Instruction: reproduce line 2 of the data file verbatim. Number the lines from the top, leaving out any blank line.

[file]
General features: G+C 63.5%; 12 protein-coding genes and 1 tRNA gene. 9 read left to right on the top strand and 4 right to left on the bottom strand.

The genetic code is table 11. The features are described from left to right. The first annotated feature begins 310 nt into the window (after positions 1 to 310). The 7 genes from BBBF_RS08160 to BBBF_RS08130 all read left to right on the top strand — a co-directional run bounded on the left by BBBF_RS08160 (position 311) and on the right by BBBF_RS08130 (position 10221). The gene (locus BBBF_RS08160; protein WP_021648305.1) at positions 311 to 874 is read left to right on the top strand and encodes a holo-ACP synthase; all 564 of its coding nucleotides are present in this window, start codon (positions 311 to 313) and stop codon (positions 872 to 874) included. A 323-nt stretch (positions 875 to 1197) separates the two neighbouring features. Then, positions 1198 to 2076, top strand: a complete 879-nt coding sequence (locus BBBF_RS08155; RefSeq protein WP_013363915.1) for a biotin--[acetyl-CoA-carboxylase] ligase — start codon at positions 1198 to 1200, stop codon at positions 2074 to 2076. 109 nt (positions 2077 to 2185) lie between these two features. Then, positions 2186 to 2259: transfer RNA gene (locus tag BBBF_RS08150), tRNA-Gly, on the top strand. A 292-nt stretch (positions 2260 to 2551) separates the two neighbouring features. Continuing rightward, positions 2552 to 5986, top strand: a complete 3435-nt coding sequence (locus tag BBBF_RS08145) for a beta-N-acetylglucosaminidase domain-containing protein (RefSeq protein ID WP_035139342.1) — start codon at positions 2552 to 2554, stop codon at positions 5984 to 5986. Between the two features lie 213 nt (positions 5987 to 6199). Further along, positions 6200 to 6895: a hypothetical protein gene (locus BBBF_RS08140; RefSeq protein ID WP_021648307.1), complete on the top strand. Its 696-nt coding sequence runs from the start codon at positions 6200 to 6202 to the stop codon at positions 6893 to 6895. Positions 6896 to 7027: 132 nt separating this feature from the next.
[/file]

The genetic code is table 11. The features are described from left to right. The first annotated feature begins 310 nt into the window (after positions 1 to 310). The 7 genes from BBBF_RS08160 to BBBF_RS08130 all read left to right on the top strand — a co-directional run bounded on the left by BBBF_RS08160 (position 311) and on the right by BBBF_RS08130 (position 10221). The gene (locus BBBF_RS08160; protein WP_021648305.1) at positions 311 to 874 is read left to right on the top strand and encodes a holo-ACP synthase; all 564 of its coding nucleotides are present in this window, start codon (positions 311 to 313) and stop codon (positions 872 to 874) included. A 323-nt stretch (positions 875 to 1197) separates the two neighbouring features. Then, positions 1198 to 2076, top strand: a complete 879-nt coding sequence (locus BBBF_RS08155; RefSeq protein WP_013363915.1) for a biotin--[acetyl-CoA-carboxylase] ligase — start codon at positions 1198 to 1200, stop codon at positions 2074 to 2076. 109 nt (positions 2077 to 2185) lie between these two features. Then, positions 2186 to 2259: transfer RNA gene (locus tag BBBF_RS08150), tRNA-Gly, on the top strand. A 292-nt stretch (positions 2260 to 2551) separates the two neighbouring features. Continuing rightward, positions 2552 to 5986, top strand: a complete 3435-nt coding sequence (locus tag BBBF_RS08145) for a beta-N-acetylglucosaminidase domain-containing protein (RefSeq protein ID WP_035139342.1) — start codon at positions 2552 to 2554, stop codon at positions 5984 to 5986. Between the two features lie 213 nt (positions 5987 to 6199). Further along, positions 6200 to 6895: a hypothetical protein gene (locus BBBF_RS08140; RefSeq protein ID WP_021648307.1), complete on the top strand. Its 696-nt coding sequence runs from the start codon at positions 6200 to 6202 to the stop codon at positions 6893 to 6895. Positions 6896 to 7027: 132 nt separating this feature from the next.